Playhouse Writer: Philip Martin; Producer: Peter Ansorge; Director: Michael Custance
There isn’t a gag within a mile of this. On the face of it, the BBC-2 schedule for the evening of 16 May 1980 is a pretty unforgiving affair. Working back, we have the late-entry Outer Limits episode ‘Counterweight’ at 11.30pm, a fifty-minute wave of paranoia as an extraterrestrial light invades the passengers one-by-one on a long-haul space flight. Newsnight doubtless explored the political hotbed of an Afghan settlement, and as an appetiser, Louis Hellman’s cartoon Boom at 10.40pm chilled the unsuspecting viewer.
The centrepiece, however, was this evening’s Playhouse, The Unborn, forming part of the single play strand’s sixth series and another entry from the rogue BBC Birmingham drama department headed by David Rose. Placed in direct competition with Starsky & Hutch on BBC-1 and The Gentle Touch on ITV, viewers were confronted with the unique choice of Huggy Bear, Jill Gascoine or nuclear annihilation.
The Unborn is a further example of writer Philip Martin (Gangsters, Doctor Who) cannibalising a genre and fashioning something new, in this case a brilliant and bleak distillation of faith and rationalism shot through with black magic and a very well worn copy of Rosemary’s Baby. As narrator, Martin opens the play in a futuristic white-light space, his outfit somewhere between theatrical garb and a straitjacket. His words have a curious ambiguity too, balancing the tone of a forbidding Man in Black scene-setter with the modesty of a Shakespearian player who seeks “only to entertain”. This being a Philip Martin script, however, nothing is quite so simple.
The action unfolds in a fashion familiar to anyone who loves a supernatural tale. Colin and Diana, played by Jack Shepherd and Mary Larkin, have just settled at their new Lancaster home and are trying for a baby. Colin keeps waking in the night because of a figure at the end of the bed, but as he’s a scientific type who works at the local nuclear plant he dismisses this as a ‘hypnagogic phenomenon’, a hallucinatory moment between sleep and waking. “I can’t stand mystery,” he mutters before resting again. “It has no place, not in this bank.”
In truth, he’s terrified of contaminating his wife’s foetus by even the smallest exposure to radiation at his workplace. This upsets Diana who, when she does announce her pregnancy, feels spurned by a cold husband incapable of joy. Roma, a clairvoyant played by Judy Parfitt, offers support for the expectant mother, stealing a jade figure from the house when Diana is not looking. A palm reading ensues which shocks Roma into fearful silence. On hearing of this, Colin, who is angry at both the theft of the figurine and the upset caused to Diana, decides to pay the ‘charlatan’ a visit.
Roma’s assertion that “neither of us knows the true source of power” is the key to the play, which soon becomes a battle of ideologies with self-doubt a form of mental imbalance. Are Colin’s night visions, depicting his son in a war room, a sign of his own ability to have premonitions, or madness? Is the “power” Roma speaks of in fact his own, his seed destined to result in a son who will destroy huge swathes of the population in a nuclear war? As someone rightly obsessed by the need for security at the nuclear plant, what irony that Colin should now play a part in the creation of this deadly progeny. For Diana too there is a shift from superstition to rationalism and back again, the couple’s fluidity of reason acting as the dreadful pulse of the play.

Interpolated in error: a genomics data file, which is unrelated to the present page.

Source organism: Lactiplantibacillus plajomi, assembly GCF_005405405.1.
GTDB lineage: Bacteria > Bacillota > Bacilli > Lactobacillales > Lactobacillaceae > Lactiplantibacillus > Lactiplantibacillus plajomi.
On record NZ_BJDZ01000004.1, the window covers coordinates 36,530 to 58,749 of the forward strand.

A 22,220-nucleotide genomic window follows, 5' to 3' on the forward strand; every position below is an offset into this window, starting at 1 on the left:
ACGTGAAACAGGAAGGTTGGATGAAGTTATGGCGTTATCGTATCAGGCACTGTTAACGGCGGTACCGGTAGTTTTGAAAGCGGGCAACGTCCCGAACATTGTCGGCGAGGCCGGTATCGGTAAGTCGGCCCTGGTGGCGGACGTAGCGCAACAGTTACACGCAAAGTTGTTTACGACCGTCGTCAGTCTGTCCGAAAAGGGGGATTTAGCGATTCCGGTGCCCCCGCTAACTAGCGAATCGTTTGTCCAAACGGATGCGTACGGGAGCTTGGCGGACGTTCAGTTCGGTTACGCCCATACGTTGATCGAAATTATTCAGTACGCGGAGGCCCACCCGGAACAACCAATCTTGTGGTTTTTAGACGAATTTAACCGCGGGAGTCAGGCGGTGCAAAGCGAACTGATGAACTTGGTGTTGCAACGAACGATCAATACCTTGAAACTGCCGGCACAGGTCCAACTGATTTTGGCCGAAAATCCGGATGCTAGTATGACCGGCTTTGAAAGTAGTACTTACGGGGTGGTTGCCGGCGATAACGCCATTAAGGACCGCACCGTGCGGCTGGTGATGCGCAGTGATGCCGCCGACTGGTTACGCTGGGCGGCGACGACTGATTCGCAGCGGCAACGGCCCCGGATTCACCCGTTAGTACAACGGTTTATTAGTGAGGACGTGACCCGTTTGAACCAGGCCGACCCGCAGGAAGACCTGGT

Perhaps the peak of self-doubt comes in this next sequence, where Colin’s sleep is disturbed by his most powerful vision which forces him to consider retiring from his job. It’s also a fantastic piece of design, incorporating the bed-head and with it decisively dissolving the gap between premonition and reality.
The trick behind The Unborn is that at no point are you asked to question the existence of the supernatural. The viewer is presented with visual evidence and an assembly of genre tropes that we take in trust. Even the séance is authentic and indisputable, even though it is presaged by a giant rubber dragon emerging from an egg. (For readers embarrassed by the snake in Doctor Who‘s Kinda, take heart.)
Philip Martin’s greatest achievement in The Unborn is to put belief over simple questions of good and evil. The motives of Roma are too ambiguous for that, with hints that this may be a political targeting of Colin rather than the routine visiting of pregnant women or the overthrow of her rivals. These dark corners are what elevate it above the trashier end of supernatural anthology series, and the means by which viewers can derive their own doubts.
This piece was first published on Tachyon TV, May 2011.
Originally posted: 31 January 2014.